*FINISH! I bellow at my slow-eating daughter.
I am! she retorts indignantly. I’m chewing my cud!
*Lunch for four kids: 3 giant cooked potatoes, sliced and fried, with ketchup, a minuscule amount of corn (perhaps 18 kernels per kid), a little pile of green beans, 1 quart of applesauce, 1 roast beef sandwich, divided 4 ways, and leftover tomato soup divided 2 ways and drunk out of a mug.
*I look down in the field and see my little boy squatting in the orchard. Not till he stands up do I see the handsaw in his hands. I scream and holler wildly.
But they’re dead, he insists.
No they’re not! I yell.
They’re green inside, he pleasantly informs me.
Yes! I know! I say.
I was just cutting them up like Grandaddy and Papa did, he explains.
So this year, our fruit trees (just one apple, I think) (I hope) got twice-pruned.
*The kids are asleep and my husband and I are sitting in the living room, he on the chair, me on the sofa, going over our budget yet again. (An eraser is very helpful tool in getting the numbers to add up.) We’ll do it again tonight, and then the next night and the next. See, we’re taking a Dave Ramsey class and we’re learning a whole bunch of useful stuff. Like get rid of credit cards (I think it’s happening), and spend all your money on paper before you spend a penny, and name every single penny because otherwise it will float away. I wish I had learned all this 20 years ago. That my kids will know this—the ins and outs of managing money—by the time they leave our house is a small consolation.
*My tummy is angry at you, Mama, my little girl grumps. It’s hungry.
*It’s midmorning and I sneak two slivers of flourless chocolate cake ‘cause my breakfast oatmeal just wasn’t exciting enough. The cake is actually pretty good when it's heated up and drowned in whipped cream.
*I’m getting more creative with money. I like to wrap it around my waist. Like so, it gives a whole new meaning to the term “money belt.”
Or around my wrist, thickly.
Or I can drape it loosely around my neck...
Or not so loosely, choker fashion.
(With this chain, the analogies are never ending.)
*I’m sitting on the sofa while my oldest son drills away on the piano. I knit and call out instructions. He works extra hard when I stay with him the whole time, egging him on every minute. Bonus: my scarf will soon be done.
*Some friends take all four of the kids to a basketball game. Each ticket can be redeemed for an ice cream cone at the local (wonderful) ice cream shop, so when in town for my dance class, I get the ice cream in cups to go and take it home for our dessert. But one of the children has to forgo, due to some name-calling earlier in the day. The theatrical sobbing is deafening, but once the ordeal is over, I'm glad I stuck it out. And I’m pretty sure that child will have a better behaved tongue (for a few weeks, at least).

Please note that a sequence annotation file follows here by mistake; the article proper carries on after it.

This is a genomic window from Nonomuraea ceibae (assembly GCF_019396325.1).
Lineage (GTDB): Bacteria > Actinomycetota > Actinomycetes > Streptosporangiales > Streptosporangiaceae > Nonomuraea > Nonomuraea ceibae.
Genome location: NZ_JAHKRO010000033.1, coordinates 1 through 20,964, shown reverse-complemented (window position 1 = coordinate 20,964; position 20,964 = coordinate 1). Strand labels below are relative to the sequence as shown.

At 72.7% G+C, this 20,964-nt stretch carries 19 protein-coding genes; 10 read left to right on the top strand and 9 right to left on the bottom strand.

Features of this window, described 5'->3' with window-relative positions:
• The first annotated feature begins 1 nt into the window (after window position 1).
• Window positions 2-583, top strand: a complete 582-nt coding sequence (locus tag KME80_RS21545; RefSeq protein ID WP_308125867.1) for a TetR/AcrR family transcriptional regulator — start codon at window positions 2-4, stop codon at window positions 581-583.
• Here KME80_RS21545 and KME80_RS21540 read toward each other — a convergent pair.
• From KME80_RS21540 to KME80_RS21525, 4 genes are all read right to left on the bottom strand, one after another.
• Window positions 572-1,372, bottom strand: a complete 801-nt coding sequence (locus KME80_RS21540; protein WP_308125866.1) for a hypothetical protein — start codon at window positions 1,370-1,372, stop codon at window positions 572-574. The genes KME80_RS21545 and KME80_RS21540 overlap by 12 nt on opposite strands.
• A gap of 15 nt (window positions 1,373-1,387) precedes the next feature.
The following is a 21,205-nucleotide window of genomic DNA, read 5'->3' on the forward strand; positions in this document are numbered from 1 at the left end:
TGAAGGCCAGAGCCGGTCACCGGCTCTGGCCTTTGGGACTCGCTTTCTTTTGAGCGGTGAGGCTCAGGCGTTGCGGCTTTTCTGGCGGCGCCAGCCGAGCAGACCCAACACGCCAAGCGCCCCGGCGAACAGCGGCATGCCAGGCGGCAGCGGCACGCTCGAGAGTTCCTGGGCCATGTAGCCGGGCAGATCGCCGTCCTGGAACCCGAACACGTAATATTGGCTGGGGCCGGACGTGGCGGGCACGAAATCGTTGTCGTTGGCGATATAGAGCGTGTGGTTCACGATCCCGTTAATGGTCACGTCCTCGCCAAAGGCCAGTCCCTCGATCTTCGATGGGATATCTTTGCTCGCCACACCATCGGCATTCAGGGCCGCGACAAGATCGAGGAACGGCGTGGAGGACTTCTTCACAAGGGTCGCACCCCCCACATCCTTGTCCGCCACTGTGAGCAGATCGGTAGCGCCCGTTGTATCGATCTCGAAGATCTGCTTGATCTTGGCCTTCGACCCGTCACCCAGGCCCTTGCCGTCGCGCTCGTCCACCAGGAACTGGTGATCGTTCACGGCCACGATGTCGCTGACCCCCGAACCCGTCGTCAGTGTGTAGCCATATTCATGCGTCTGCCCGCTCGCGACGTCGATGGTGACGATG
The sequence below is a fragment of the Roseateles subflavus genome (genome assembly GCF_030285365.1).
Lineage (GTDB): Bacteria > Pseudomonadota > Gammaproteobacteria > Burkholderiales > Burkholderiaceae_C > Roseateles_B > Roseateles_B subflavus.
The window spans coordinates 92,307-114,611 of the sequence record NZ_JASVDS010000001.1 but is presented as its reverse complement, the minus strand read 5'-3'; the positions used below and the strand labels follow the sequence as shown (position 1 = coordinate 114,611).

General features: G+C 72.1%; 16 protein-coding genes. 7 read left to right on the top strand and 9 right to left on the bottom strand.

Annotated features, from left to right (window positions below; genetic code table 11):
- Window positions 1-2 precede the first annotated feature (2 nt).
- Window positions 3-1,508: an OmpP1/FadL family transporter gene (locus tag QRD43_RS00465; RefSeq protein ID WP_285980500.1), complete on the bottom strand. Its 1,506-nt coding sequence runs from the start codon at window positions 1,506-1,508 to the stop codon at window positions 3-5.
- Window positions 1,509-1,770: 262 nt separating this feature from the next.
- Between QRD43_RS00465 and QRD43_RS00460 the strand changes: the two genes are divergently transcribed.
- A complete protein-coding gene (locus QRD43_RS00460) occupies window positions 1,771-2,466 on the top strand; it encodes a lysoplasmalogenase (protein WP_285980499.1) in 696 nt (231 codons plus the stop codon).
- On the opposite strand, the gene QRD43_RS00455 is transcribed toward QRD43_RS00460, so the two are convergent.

*I am in my belly dance class. The instructor is teaching us how to do inner hip circles while walking forwards and backwards. In other words, our hips are making a circle parallel to the ground while our legs move up and down. I have to shut my eyes and chant to myself to stay balanced and in rhythm. It’s crazy-hard, and I know I must look ridiculous, but I don’t care. It’s fun.
*When I’m in town, I bump into a friend—ouch! (ha, ha)—who encourages me to come to a local sporting event. I can’t tonight, I say, I need to be with the children. A little later in the conversation, my evening plans come up again, but this time I elaborate: we have some reading to do. Oh, school work, she replies knowingly. No, I correct, just reading for fun. And then I wonder, do other people not prioritize fun reading?
I love our book-filled evenings. For awhile there I was reading everything—first a bunch of chapters from Little House and then a sizeable hunk of reading to the older two (from Little Women and now Jane Eyre). Thing was, my voice was giving out (I read for 1-2 hours throughout the day, as well), so now I join the kids on the sofa, my knitting in hand, while my husband reads the Little House books. Then I do part two of the evening reading. My throat is grateful for the change.
*Commentors are complimentary about my Sunday skirt, and I am flattered, so I post a full(er) body shot of me in my duds.
*We host a potluck dinner for my Sunday school class and one of the members brings a 24-ounce box of smoked salmon just for us. The kids are beside themselves with glee. Cutting into the foil, the next evening, is a Special Family Occasion. I fork bits into birdy mouths and they squawk for more (all but the youngest daughter who spits hers in the trash, silly girl). I make a cream cheese-salmon mixture to go on buttered sourdough toasts, but the kids prefer to eat it straight up. Fearing all 24 ounces will get gobbled up in one sitting, I squirrel a portion away in the fridge. I have my sights on a salmon-cucumber-dill-sour cream pasta salad.
This same time, years previous: odd ends, creamed chicken with cheese biscuits, cleaning up bad attitudes, tortilla pie